The FERC SGIP: Time for a Tune Up
The average size of distributed photovoltaic systems is on the rise. In fact, the average size of all PV systems installed in 2011 grew by 64% over 2010. In addition to larger system sizes, penetration of solar on the grid is increasing in many states. In Hawaii, for example, 20 percent of the distribution circuits are already above 15…
The average size of distributed photovoltaic systems is on the rise. In fact, the average size of all PV systems installed in 2011 grew by 64% over 2010. In addition to larger system sizes, penetration of solar on the grid is increasing in many states. In Hawaii, for example, 20 percent of the distribution circuits are already above 15 percent of peak load, a common benchmark for high penetration. These trends, coupled with the growing interest and declining costs in distributed generation (DG), are causing utilities across the nation to propose lengthy studies to determine the potential grid impact of increased DG capacity.
Last month, however, we heard an important announcement that could smooth the path of further DG development, enabling larger and greater numbers of DG systems to connect to the grid in a more expeditious manner. On January 17, the Federal Energy Regulatory Commission (FERC) issued a proposed rule that contains a number of important changes to its Small Generator Interconnection Procedures (SGIP). In the proposed rules, FERC notes that the proposed reforms are “intended to ensure that the time and cost to process small generator interconnect requests will be just and reasonable and not unduly discriminatory.” This is welcome news for the renewable energy community, especially considering that FERC’s original intent was to re-evaluate the rules two years after they were first published and six years have now passed since FERC has had an opportunity to consider possible modifications.
Two proposed revisions deserve special note. The first of the two important revisions proposes to modify the size limit for systems eligible for the Fast Track application process, which is currently set at 2 Megawatts (MW). Instead of applying a single size limit for all distribution system interconnections, FERC proposed a more nuanced alternative of adopting a size limit that would vary depending upon the voltage of the line, the thickness of the wire and the generator’s distance from the substation. These are important considerations in determining the existing carrying capacity of the local distribution system for interconnecting additional generation. On page 19 of the proposed rules, FERC proposes a table that contains generator size caps for the Fast Track application process, varying generator eligibility based on the distance to a substation and the size of the line. If adopted, generators up to 5 MW could potentially interconnect using the expedited process.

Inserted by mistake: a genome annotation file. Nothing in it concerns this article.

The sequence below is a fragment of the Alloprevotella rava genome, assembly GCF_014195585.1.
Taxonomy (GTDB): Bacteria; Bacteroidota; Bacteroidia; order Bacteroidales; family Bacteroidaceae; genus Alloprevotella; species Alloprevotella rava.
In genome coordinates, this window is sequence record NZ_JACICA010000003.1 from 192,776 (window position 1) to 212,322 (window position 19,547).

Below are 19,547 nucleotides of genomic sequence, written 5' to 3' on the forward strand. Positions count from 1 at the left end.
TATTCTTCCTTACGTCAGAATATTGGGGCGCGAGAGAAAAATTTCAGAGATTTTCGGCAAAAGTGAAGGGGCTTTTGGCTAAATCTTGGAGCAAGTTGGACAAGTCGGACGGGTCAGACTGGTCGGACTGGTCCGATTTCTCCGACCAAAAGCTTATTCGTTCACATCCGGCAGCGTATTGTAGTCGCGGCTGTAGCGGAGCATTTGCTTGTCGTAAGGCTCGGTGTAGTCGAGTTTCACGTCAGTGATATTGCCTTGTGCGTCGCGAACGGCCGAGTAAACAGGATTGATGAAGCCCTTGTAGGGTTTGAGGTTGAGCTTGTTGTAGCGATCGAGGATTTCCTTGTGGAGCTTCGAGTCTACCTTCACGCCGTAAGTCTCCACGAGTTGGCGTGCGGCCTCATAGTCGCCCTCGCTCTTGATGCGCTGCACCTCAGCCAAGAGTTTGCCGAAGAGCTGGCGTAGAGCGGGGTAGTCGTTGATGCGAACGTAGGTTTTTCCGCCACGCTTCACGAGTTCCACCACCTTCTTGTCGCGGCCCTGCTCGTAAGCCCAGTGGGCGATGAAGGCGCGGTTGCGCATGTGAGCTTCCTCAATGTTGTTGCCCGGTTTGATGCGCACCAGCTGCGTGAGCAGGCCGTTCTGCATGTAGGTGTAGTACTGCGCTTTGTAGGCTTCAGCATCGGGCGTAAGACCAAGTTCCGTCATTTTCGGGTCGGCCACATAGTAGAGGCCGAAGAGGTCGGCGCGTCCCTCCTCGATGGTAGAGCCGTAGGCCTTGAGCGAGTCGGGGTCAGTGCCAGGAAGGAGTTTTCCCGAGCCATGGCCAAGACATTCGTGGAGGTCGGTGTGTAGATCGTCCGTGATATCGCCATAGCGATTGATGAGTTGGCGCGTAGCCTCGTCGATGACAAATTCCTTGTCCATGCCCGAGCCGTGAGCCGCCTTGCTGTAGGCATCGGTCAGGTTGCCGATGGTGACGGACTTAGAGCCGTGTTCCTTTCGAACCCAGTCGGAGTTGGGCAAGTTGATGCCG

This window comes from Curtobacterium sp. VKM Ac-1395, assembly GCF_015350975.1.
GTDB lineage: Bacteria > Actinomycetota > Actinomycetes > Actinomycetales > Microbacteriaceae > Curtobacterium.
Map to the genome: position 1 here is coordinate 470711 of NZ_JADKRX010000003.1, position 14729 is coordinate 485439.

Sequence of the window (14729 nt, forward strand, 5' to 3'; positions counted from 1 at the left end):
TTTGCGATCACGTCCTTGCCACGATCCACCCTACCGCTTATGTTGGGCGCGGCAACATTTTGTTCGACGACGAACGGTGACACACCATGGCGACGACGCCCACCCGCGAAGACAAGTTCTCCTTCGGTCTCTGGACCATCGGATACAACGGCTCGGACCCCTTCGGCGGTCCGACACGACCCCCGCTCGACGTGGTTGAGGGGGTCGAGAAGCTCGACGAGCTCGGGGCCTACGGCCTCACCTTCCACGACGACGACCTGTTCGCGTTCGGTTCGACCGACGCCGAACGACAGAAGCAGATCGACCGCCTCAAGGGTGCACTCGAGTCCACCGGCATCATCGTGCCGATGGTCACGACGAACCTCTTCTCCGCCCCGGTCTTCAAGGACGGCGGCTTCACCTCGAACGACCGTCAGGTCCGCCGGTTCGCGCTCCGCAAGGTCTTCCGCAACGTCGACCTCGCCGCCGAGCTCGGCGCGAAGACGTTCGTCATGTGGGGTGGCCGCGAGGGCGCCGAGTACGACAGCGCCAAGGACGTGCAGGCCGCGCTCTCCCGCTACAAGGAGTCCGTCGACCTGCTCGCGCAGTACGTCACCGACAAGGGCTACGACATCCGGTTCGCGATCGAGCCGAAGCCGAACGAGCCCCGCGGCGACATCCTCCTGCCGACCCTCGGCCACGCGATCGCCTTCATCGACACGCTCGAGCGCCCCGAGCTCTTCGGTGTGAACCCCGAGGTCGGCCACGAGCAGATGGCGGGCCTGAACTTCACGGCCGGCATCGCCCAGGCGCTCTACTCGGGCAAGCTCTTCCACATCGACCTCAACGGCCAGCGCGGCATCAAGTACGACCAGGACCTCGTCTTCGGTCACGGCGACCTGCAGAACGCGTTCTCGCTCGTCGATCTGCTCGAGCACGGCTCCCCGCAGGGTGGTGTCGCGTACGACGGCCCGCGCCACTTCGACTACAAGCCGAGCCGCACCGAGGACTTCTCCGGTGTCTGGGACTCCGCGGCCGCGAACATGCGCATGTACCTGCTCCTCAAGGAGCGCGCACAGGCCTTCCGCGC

Additionally, FERC also included a supplemental review process that allows more generators to interconnect under the expedited process at higher penetrations, so long as certain technical screens are passed. The proposed supplemental review process would allow certain systems to avoid a costly full study process. In the proposed rules, generators that fail any of the existing Fast Track initial review screens would be subject to a supplemental review process rather than having to undergo a full study process. This supplemental review process would evaluate whether the generator plus any other generating capacity on a distribution line would surpass 100% of minimum load on that line. The proposed supplemental review process also includes two additional screens that allow a utility to determine a generator’s impact on safety, reliability and power quality.
The FERC SGIP was originally intended to serve as a model for state procedures, which many states fully embraced. The 2012 Freeing the Grid publication grades for state interconnection procedures show that 20 out of 35 states plus the District of Columbia have based their technical screens off of those in the FERC SGIP. Fifteen of those 20 states have also decided to improve upon FERC’s model by dropping or replacing one or more screens that were overly burdensome to developers or utilities, as long as they did not impact grid safety, reliability or power quality.
If you consider the wide range of interconnection facilities and situations to which the FERC SGIP must apply, it has done an impressive job of establishing safe and efficient parameters for interconnection. If these new proposed rules are adopted, they will open up even more flexibility for larger projects to be cost-effectively interconnected. They also provide a more streamlined and efficient avenue for utilities that are fast becoming overwhelmed with interconnection applications. Hopefully, states will continue to follow FERC’s lead, to better prepare for the steadily growing increase of interconnection applications.